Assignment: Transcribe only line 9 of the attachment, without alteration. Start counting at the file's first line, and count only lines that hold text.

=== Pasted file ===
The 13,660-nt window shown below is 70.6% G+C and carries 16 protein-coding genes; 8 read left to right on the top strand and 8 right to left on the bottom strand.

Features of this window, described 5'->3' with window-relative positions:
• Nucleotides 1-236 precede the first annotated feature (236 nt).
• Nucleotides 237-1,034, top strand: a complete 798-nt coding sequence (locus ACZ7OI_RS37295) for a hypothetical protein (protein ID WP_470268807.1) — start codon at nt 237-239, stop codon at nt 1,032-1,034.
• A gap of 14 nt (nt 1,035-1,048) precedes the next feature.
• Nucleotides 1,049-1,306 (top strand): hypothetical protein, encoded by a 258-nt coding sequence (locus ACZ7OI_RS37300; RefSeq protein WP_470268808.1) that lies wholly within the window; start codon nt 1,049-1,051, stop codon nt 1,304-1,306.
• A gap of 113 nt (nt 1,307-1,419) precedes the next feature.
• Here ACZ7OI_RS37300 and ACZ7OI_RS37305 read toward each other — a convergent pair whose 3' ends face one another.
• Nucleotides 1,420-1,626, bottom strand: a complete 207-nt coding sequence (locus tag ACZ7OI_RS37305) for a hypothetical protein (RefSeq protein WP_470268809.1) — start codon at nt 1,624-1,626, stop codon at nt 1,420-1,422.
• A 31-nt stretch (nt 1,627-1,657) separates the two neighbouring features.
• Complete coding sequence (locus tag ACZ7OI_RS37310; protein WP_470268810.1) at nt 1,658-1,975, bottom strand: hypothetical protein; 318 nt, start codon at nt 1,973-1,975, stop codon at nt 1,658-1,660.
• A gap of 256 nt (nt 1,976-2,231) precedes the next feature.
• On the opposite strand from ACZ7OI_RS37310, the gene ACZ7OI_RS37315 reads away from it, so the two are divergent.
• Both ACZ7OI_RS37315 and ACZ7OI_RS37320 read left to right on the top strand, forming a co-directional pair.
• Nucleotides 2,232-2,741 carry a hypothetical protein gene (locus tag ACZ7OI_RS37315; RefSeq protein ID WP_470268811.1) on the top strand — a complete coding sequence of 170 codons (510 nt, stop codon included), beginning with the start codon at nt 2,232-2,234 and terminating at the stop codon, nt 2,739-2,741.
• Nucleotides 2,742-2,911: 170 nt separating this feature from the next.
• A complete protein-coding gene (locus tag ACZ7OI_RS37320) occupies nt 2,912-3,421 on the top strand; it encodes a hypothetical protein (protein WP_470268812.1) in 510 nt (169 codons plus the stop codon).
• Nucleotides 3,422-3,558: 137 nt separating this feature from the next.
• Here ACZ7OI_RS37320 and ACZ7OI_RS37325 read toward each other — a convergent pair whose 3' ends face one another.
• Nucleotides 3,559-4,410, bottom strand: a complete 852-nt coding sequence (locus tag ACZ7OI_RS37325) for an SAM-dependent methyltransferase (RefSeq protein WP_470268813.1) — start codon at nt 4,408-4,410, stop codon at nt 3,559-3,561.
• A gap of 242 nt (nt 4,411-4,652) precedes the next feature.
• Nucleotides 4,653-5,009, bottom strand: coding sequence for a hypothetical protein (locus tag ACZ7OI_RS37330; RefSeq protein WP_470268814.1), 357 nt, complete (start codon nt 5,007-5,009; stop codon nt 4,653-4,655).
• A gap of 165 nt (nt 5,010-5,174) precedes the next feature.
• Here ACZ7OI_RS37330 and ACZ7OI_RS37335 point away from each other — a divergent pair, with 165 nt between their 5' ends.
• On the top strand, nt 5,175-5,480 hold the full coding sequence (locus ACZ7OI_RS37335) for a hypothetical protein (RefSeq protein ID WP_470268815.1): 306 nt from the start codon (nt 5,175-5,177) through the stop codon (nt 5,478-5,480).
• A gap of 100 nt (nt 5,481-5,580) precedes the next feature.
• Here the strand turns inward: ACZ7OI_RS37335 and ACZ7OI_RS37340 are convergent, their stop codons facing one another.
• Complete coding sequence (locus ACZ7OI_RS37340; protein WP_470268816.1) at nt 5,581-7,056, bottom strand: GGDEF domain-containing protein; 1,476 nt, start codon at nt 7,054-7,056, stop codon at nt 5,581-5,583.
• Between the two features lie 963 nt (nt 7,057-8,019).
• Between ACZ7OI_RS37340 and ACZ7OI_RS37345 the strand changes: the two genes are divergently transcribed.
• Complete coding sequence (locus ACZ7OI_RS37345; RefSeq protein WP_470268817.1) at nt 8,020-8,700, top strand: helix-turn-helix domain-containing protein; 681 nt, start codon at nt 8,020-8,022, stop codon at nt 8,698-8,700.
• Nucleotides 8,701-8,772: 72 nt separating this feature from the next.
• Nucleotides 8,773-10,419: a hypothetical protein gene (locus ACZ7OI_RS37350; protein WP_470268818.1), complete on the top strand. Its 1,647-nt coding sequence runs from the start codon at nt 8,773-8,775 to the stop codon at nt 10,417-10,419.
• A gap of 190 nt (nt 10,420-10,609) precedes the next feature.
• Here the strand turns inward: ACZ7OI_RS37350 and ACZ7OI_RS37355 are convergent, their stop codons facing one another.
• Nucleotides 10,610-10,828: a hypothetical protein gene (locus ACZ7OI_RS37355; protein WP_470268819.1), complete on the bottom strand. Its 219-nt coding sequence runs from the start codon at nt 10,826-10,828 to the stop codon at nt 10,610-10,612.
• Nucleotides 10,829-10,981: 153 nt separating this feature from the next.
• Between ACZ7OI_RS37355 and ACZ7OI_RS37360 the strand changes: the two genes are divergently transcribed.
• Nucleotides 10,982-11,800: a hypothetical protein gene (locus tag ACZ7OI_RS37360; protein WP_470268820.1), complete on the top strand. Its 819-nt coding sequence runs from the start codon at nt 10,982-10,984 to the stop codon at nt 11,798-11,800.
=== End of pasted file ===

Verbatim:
• Nucleotides 1,420-1,626, bottom strand: a complete 207-nt coding sequence (locus tag ACZ7OI_RS37305) for a hypothetical protein (RefSeq protein WP_470268809.1) — start codon at nt 1,624-1,626, stop codon at nt 1,420-1,422.